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Medical group Airmen train and serve community

Members of the 167th Medical Group and the Chippewa Tribal Council pose for a photo during an Innovative Readiness Training event at Turtle Mountain Indian Reservation, N.D., last July.

Members of the 167th Medical Group and the Chippewa Tribal Council pose for a photo with Doug Burgum and Kathryn Burgum, the Governor and First Lady of North Dakota, during an Innovative Readiness Training event at Turtle Mountain Indian Reservation, N.D., last July.

Members of the 167th Medical Group's bioenvironmental and public health offices survey a waste lagoon during tan Innovative Readiness Training event at Turtle Mountain Indian Reservation, N.D, July 2017.

Members of the 167th Medical Group's bioenvironmental and public health offices survey a waste lagoon during tan Innovative Readiness Training event at Turtle Mountain Indian Reservation, N.D, July 2017.

MARTINSBURG, W.Va. --

Twenty-eight members of the 167th Medical Group partnered with 24 members of the 101st Medical Group for an Innova­tive Readiness Training event at the Turtle Mountain Indian Reservation in northern North Dakota last July.


IRT’s, sponsored by the Office of the Secretary of Defense Reserve Affairs, build mutually beneficial civil-military partnerships, providing training and readi­ness opportunities for military members while addressing public and civil needs such as health care and infrastructure.


Maj. Dona Chewning, the 167th Medical Group’s officer in charge of the IRT, recently finalized and shared her after action report, recalling the challenges and the highlights of the two-week event.


The initial plan called for participants to provide services at the Indian Health Ser­vices hospital in Belcourt, N.D.


“With 52 IRT participants, we quickly realized we would overrun the IHS work centers. That coupled with the low IHS census drove us to expand our outreach out into the community,” said Chewning.


IRT participants saw 120 patients in various medical settings including the lab­oratory, an outpatient clinic and the emer­gency room.


“I think that the fact that things at the hospital didn't go according to plan was rather beneficial to the group. We got to work in the community and I think it had a very positive impact on a lot of us,” said Airman David Orr, an IRT participant and a dental assistant technician for the 167th Medical Group.


Bioenvironmental and public health technicians worked beside their Indian Health Services counterparts to conduct facility inspections and surveys in the community.


Master Sgt. Marty Snider, a public health technician for the 167th MDG said they inspected a retirement home and a prison, surveyed the local fitness center, and performed waste lagoon inspections which entailed looking at algae plumes, water flow and erosion.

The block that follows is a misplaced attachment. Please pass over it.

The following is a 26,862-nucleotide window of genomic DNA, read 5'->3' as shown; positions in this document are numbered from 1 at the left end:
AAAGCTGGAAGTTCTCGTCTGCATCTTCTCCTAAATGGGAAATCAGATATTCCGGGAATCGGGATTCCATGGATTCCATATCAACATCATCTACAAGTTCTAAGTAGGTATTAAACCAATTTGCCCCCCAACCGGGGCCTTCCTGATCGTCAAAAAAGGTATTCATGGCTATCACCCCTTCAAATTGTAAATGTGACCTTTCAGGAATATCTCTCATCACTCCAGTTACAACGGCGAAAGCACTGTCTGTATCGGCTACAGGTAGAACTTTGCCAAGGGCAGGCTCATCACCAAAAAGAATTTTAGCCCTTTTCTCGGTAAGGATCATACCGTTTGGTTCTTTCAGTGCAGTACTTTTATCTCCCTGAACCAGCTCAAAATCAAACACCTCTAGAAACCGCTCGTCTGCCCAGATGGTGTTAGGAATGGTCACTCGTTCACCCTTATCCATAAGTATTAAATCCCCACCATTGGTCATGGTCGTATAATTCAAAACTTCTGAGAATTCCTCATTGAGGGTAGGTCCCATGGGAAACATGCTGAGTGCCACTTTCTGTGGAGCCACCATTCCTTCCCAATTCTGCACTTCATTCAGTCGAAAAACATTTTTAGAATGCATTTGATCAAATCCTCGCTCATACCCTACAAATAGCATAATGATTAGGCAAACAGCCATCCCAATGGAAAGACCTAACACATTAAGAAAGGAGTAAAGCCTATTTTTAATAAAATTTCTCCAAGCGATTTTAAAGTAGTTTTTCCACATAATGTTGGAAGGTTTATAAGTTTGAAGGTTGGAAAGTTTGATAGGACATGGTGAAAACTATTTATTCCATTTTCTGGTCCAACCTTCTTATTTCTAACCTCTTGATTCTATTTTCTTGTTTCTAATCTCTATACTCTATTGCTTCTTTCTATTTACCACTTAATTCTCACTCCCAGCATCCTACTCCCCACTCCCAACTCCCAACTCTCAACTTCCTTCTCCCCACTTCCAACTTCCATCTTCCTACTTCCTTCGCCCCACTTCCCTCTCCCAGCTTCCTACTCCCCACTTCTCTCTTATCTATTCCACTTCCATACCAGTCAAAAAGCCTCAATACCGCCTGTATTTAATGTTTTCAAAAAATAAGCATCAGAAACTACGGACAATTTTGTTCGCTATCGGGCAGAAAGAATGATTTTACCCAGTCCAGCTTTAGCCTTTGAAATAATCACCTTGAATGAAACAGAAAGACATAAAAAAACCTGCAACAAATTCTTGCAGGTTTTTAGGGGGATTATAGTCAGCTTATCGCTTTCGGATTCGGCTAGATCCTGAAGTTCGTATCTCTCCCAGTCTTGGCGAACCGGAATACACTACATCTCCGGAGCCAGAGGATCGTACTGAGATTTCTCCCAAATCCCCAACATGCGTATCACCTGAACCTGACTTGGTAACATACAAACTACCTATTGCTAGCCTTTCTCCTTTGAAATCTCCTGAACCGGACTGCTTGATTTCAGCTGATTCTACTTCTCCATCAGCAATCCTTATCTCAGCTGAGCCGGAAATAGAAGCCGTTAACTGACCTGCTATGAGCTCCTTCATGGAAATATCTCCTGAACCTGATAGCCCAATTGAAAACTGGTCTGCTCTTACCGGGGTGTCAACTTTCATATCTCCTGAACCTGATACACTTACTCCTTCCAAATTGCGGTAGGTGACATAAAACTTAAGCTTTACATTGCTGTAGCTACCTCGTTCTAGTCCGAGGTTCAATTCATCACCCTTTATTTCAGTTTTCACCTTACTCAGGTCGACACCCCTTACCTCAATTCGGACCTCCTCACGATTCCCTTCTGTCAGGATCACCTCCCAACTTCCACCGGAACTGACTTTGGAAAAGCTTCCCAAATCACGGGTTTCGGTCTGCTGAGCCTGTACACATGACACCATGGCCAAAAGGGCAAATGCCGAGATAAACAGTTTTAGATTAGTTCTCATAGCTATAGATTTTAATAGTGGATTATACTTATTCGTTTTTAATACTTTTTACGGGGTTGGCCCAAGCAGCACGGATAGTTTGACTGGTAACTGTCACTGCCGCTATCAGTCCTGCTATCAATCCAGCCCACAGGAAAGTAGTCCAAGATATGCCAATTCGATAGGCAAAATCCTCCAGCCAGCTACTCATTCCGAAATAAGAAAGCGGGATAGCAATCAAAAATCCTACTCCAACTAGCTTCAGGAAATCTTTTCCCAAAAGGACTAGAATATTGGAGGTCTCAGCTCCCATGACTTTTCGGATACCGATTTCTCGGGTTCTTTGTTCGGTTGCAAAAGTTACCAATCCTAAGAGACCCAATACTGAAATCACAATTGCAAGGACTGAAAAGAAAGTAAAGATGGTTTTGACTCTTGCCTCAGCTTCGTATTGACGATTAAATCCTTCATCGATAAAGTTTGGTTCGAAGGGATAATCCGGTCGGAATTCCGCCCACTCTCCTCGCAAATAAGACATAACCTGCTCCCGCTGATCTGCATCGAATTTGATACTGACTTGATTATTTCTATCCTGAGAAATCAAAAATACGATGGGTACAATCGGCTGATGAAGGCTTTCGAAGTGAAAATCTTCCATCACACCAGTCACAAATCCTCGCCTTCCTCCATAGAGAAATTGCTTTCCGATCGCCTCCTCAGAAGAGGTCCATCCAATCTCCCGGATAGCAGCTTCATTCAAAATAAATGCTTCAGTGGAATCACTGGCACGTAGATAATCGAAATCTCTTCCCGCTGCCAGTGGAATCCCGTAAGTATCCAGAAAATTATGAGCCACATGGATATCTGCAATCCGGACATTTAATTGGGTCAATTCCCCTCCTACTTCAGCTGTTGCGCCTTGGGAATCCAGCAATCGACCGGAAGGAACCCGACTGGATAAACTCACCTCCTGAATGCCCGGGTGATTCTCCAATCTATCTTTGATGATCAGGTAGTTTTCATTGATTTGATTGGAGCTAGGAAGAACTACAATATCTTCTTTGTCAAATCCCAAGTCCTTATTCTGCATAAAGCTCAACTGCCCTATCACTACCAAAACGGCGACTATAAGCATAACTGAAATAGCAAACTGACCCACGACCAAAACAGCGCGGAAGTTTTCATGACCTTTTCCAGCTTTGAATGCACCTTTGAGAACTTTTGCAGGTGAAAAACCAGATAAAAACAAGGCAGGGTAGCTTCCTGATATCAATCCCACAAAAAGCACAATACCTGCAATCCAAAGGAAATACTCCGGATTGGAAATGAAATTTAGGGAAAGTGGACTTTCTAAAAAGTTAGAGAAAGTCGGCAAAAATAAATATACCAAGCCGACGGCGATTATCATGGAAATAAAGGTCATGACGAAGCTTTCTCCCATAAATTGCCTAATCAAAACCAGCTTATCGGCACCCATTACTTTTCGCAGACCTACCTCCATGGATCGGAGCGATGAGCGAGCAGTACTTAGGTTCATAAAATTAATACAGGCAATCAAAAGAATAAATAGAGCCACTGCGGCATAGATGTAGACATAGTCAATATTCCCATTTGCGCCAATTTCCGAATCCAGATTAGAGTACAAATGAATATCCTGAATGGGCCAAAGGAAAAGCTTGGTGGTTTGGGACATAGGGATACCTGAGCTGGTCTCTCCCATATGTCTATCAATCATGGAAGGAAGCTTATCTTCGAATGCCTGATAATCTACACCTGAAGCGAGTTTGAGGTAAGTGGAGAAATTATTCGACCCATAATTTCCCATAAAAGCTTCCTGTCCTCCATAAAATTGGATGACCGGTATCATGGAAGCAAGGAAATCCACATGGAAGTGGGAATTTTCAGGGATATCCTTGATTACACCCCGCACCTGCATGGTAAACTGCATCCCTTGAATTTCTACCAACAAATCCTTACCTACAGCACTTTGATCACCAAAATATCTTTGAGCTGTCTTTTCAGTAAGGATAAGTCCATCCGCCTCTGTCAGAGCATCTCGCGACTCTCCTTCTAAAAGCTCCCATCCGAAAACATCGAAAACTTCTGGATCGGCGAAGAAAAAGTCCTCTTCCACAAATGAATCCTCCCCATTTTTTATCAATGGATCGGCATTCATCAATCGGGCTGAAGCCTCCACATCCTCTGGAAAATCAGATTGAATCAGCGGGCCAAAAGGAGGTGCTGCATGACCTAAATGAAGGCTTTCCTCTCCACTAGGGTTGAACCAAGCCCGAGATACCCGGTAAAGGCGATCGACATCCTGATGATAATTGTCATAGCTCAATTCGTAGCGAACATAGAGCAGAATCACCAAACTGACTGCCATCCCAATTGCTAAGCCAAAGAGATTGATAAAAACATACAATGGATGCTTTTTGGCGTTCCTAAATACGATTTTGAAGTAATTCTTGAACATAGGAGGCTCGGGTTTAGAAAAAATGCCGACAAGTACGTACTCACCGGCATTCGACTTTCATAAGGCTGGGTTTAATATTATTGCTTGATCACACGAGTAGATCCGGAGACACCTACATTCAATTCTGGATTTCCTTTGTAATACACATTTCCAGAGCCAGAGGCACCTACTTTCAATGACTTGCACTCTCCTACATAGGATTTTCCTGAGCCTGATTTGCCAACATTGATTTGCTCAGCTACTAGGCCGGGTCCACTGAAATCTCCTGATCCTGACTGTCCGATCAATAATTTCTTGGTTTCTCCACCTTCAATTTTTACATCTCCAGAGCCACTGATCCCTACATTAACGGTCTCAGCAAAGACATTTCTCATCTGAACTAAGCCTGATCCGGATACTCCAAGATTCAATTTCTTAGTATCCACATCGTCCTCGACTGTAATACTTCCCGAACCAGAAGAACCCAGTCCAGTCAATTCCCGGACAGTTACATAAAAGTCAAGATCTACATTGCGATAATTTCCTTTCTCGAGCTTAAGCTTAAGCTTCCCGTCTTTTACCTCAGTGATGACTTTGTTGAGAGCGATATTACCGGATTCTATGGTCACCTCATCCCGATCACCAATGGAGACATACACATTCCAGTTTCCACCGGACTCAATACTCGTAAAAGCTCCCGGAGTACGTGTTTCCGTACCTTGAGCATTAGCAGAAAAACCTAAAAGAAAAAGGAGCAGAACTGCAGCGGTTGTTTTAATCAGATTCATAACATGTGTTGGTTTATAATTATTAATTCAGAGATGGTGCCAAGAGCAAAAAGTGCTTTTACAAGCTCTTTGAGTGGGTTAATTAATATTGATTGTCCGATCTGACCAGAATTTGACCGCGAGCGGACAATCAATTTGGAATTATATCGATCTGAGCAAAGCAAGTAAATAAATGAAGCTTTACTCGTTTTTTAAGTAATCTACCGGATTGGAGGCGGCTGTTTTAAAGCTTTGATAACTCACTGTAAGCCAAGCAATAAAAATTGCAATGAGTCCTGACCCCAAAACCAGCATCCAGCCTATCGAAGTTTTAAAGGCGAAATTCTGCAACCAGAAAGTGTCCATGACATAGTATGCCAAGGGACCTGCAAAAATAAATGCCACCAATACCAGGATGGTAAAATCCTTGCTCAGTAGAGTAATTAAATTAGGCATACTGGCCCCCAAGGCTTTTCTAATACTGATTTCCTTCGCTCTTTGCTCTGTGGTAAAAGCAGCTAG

“We spent a solid week, at least fifty-percent of our time, conducting the inspections with the Indian Health Services. We also worked with the Tribal Council on some community service projects,” Snider said.


The Chippewa Tribe that calls Turtle Mountain home was preparing for their annual community celebration, Turtle Mountain Days, during the same time the medical group was there. The IRT par­ticipants engaged with the community and assisted with the event.


Chewning said the 167th’s group helped with a teen street dance, two parades, a mini pow-wow, Special Olympics and Elders Day activities. They spent several days at a local lake providing general maintenance and they helped build a pavilion.


“The 167th formed a working group to brainstorm how we could incorporate health and fitness into Kid’s Day,” Chewn­ing said. “The committee proposed an obstacle course with various fitness chal­lenges. The event even included a station which taught the kids how to deliver proper chest compressions for CPR.”


Senior Airman Austin McKinney, a medical service technician, credited the 167th’s IRT leadership for the event’s success.


“Without them we never would have been able to get out in the community and make the huge impact on Turtle Moun­tain that we did. For many of us it was the first time that we've actually been out in the community doing work like that and it was an amazing experience,” McKinney said.


Chewning said that the young airman learned key skills in community building and lived and worked seamlessly with the residents of the Turtle Mountain Indian Reservation.


“We learned that when you deploy sometimes the mission does not go as expected or planned. In these instances, we are challenged to re-evaluate our purpose and determine what each of us could do to contribute to the community,” Chewning said.